The last time I visited Milan, I didn’t have the foresight to get tickets for the Last Supper in advance. This time, being much older and a little wiser, I planned ahead and bought tickets online about a month in advance. It was worth it!
No photos were allowed inside the refectory, which houses the famous fresco, but I was able to get some images of 15th-century Santa Maria delle Grazie.
The church’s terra cotta façade is a great example of traditional Lombard style. Frescos dating from the building’s birth and works by local artists adorn the interior.
The church was used as a military warehouse and barracks during the 18th century. 1943 bombings destroyed much of the structure but luckily spared the refectory.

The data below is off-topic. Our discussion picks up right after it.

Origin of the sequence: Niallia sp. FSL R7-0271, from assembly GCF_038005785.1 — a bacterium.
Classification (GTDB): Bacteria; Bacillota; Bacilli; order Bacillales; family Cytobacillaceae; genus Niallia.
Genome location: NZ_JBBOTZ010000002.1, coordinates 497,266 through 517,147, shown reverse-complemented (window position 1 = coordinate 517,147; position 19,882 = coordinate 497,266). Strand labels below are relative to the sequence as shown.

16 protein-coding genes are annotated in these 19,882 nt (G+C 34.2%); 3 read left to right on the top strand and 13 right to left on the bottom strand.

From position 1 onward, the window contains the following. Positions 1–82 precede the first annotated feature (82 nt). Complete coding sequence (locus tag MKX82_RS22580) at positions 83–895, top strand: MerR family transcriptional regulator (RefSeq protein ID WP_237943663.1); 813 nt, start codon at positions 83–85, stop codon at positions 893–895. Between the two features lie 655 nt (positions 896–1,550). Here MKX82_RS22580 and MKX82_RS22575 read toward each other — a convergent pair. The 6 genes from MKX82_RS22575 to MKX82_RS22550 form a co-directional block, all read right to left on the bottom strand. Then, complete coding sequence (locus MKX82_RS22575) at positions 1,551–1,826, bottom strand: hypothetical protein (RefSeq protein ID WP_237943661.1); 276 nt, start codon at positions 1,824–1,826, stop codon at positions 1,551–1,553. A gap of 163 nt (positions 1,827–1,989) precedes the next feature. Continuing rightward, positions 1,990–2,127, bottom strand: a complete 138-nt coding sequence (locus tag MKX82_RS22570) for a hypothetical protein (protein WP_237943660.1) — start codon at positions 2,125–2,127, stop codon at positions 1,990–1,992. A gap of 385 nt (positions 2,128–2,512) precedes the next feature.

Before viewing the most famous fresco in the world, I read “Leonardo and the Last Supper” by Ross King. I won’t get into details here, but I highly recommend it. It’s an informative account of what led up to and surrounded this commission and provides intimate details of the masterpiece and, of course, da Vinci.
The Last Supper is high on the refectory wall of the convent. Over the centuries, 80% of the original color has been lost. Conservation has been difficult; the last restoration took 22 years and was completed in 1999. Tweet